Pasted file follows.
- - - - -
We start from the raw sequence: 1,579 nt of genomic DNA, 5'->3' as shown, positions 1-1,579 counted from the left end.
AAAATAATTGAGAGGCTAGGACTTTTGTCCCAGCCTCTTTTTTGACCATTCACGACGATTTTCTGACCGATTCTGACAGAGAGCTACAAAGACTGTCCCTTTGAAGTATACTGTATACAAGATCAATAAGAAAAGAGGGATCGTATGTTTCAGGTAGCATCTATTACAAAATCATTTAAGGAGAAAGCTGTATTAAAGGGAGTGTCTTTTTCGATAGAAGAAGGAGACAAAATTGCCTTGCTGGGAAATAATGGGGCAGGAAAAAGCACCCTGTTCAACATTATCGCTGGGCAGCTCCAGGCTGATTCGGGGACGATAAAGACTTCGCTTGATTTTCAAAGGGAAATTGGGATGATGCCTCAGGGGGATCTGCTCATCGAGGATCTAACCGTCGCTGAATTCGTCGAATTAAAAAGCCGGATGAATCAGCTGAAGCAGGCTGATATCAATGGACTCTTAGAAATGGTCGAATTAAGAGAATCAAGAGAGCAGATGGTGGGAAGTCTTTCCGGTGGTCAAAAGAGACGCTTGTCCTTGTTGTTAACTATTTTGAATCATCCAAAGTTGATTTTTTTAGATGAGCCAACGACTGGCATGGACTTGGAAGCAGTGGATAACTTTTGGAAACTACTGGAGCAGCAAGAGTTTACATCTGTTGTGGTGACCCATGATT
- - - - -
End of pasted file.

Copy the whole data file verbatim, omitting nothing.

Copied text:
We start from the raw sequence: 1,579 nt of genomic DNA, 5'->3' as shown, positions 1-1,579 counted from the left end.
AAAATAATTGAGAGGCTAGGACTTTTGTCCCAGCCTCTTTTTTGACCATTCACGACGATTTTCTGACCGATTCTGACAGAGAGCTACAAAGACTGTCCCTTTGAAGTATACTGTATACAAGATCAATAAGAAAAGAGGGATCGTATGTTTCAGGTAGCATCTATTACAAAATCATTTAAGGAGAAAGCTGTATTAAAGGGAGTGTCTTTTTCGATAGAAGAAGGAGACAAAATTGCCTTGCTGGGAAATAATGGGGCAGGAAAAAGCACCCTGTTCAACATTATCGCTGGGCAGCTCCAGGCTGATTCGGGGACGATAAAGACTTCGCTTGATTTTCAAAGGGAAATTGGGATGATGCCTCAGGGGGATCTGCTCATCGAGGATCTAACCGTCGCTGAATTCGTCGAATTAAAAAGCCGGATGAATCAGCTGAAGCAGGCTGATATCAATGGACTCTTAGAAATGGTCGAATTAAGAGAATCAAGAGAGCAGATGGTGGGAAGTCTTTCCGGTGGTCAAAAGAGACGCTTGTCCTTGTTGTTAACTATTTTGAATCATCCAAAGTTGATTTTTTTAGATGAGCCAACGACTGGCATGGACTTGGAAGCAGTGGATAACTTTTGGAAACTACTGGAGCAGCAAGAGTTTACATCTGTTGTGGTGACCCATGATT